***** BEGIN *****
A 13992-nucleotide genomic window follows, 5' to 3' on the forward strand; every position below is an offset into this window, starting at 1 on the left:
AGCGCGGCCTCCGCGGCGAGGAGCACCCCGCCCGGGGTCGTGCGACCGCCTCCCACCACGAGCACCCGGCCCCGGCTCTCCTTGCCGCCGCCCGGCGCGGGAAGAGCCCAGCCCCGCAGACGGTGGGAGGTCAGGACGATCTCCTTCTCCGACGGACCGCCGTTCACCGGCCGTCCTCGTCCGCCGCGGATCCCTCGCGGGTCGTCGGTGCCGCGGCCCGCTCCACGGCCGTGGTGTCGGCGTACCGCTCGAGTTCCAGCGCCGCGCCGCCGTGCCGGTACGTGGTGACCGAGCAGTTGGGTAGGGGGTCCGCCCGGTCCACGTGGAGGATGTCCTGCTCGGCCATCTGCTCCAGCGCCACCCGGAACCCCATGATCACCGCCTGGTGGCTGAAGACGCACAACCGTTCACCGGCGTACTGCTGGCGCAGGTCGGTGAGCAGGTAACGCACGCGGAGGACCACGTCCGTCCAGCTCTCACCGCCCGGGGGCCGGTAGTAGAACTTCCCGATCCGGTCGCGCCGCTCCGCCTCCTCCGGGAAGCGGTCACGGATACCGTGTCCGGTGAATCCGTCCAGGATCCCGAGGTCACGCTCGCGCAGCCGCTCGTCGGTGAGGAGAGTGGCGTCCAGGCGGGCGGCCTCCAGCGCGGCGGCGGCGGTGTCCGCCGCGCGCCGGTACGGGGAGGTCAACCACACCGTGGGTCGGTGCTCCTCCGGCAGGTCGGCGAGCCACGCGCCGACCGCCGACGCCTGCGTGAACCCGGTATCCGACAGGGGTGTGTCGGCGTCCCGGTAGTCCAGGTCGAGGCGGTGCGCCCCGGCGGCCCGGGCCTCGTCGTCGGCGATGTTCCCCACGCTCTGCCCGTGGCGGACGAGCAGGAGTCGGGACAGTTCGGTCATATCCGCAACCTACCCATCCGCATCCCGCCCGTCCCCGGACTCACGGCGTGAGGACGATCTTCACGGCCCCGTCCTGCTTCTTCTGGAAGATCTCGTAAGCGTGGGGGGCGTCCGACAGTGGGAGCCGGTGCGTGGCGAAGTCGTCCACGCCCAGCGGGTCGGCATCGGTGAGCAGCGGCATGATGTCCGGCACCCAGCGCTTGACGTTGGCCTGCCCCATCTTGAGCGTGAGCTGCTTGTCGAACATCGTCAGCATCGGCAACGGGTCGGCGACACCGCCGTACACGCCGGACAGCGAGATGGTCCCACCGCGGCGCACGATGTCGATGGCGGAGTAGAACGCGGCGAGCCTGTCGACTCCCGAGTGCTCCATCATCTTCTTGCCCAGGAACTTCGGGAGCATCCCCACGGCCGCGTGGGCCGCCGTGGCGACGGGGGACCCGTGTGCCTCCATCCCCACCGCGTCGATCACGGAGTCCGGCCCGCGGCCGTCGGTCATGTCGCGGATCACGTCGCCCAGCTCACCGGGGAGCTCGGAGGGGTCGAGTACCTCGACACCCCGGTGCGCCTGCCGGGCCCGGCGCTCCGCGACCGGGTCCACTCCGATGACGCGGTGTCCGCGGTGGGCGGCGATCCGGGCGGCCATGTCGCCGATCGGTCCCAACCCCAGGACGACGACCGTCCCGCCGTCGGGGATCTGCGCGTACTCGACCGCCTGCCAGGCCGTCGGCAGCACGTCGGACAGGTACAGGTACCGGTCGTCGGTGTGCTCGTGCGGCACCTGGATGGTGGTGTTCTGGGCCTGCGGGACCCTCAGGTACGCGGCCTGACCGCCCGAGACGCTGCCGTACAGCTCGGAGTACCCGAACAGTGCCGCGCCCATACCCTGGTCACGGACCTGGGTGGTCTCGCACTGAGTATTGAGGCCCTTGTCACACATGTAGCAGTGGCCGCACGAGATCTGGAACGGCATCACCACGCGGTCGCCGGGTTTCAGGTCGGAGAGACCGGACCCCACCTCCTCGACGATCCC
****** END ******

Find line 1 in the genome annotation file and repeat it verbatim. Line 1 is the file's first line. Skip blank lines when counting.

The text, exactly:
A 13992-nucleotide genomic window follows, 5' to 3' on the forward strand; every position below is an offset into this window, starting at 1 on the left: